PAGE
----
5 things not to say to a sexual assault survivor

Posted at 3:34 PM, May 12, 2016
and last updated 2016-05-13 01:21:25-04

When a sexual assault victim or survivor confides in a trusted a friend or family member, that’s a big moment for them, and what you say can make a big difference in how they move forward throughout their entire process.

A supportive reaction can make all the difference, according to RAINN (Rape Abuse and Incest National Network). 

Jennifer Drobac, an IU McKinney School of Law Professor and expert on sexual misconduct, and other groups helped outline some of the worst things you can say to a sexual assault victim or survivor:

1. What were you wearing?

Dr. Drobac said victim blaming is still alive and well in our society, and many people still believe that how a woman dresses can attract a sexual advance or sexual assault.

2. Had you been drinking?

You cannot consent to sex if you’re intoxicated, and being drunk does not mean that you deserve to be raped.  “What we end up doing is blaming the victim, saying she was drunk, or she asked for it, or she consented, or she didn’t say it loudly or often enough,” said Drobac.  “We don’t ask people who were mugged what they were wearing, or if they were drunk, so why do we do it to sexual assault targets?”

3. Did you say no?

As Drobac said, people often question whether the victim really said no, or if she said it loudly or often enough.  Universities and students are focusing on affirmative consent, or rather “yes means yes.”  In fact, on California campuses, if students don’t receive a “yes” either verbally or physically, then there is no consent.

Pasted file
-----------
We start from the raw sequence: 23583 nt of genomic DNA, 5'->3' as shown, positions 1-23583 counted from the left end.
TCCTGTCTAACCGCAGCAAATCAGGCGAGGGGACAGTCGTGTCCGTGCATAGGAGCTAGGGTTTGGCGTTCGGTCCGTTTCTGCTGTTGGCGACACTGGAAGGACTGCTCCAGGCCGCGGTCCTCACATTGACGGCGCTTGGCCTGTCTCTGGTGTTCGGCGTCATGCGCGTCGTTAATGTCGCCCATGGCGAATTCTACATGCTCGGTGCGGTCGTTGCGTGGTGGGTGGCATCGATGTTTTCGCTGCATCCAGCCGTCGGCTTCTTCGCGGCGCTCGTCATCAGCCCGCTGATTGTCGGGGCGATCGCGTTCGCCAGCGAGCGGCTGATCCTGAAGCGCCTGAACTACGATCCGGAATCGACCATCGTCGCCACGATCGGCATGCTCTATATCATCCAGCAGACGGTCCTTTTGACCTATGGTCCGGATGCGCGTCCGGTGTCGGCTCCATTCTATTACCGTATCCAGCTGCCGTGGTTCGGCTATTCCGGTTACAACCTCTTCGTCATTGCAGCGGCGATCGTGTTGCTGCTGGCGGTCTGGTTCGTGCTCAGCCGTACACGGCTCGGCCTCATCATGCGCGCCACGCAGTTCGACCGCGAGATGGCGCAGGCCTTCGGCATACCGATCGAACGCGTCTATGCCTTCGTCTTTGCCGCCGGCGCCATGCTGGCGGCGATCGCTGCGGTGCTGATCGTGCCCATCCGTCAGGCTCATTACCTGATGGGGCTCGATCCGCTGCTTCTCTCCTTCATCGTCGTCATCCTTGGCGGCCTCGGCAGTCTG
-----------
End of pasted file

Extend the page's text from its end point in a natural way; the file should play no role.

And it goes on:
4. Did you struggle?

Asking this question is a form of victim-blaming because many people may freeze when they're being assaulted.  They may also fear that fighting back will cause their perpetrator to retaliate.

“He wasn’t holding me down or being violent or anything like that, but there was no way for me to move because I was intoxicated,” said alleged rape survivor Hailey Rial.  “I said no a number of times.”

5. You’re Lucky

Sexual assault victims are often told they’re lucky because they survived and did not suffer any physical injuries.  However, the emotional trauma can last a life time.   “It’s something that’s going to stick with me forever, and I am never going to forget it,” said Rial.

That covers what not to say. Here are, according to RAINN, five ways you should respond to a sexual assault survivor:

1. “I’m sorry this happened.”

Acknowledge that the experience has affected their life. Phrases like “This must be really tough for you,” and, “I’m so glad you are sharing this with me,” help to communicate empathy.

2. “It’s not your fault."

Survivors may blame themselves, especially if they know the perpetrator personally. Remind the survivor, maybe even more than once, that they are not to blame.

3. “I believe you.” 

It can be extremely difficult for survivors to come forward and share their story. They may feel ashamed, concerned that they won’t be believed, or worried they’ll be blamed. Leave any “why” questions or investigations to the experts—your job is to support this person. Be careful not to interpret calmness as a sign that the event did not occur—everyone responds differently. The best thing you can do is to believe them.

4. “You are not alone.” 

Remind the survivor that you are there for them and willing to listen to their story. Remind them there are other people in their life who care and that there are service providers who will be able to support them as they recover from the experience.

5. “Are you open to seeking medical attention?” 

The survivor might need medical attention, even if the event happened a while ago. You can support the survivor by offering to accompany them or find more information. It’s ok to ask directly, “Are you open to seeking medical care?”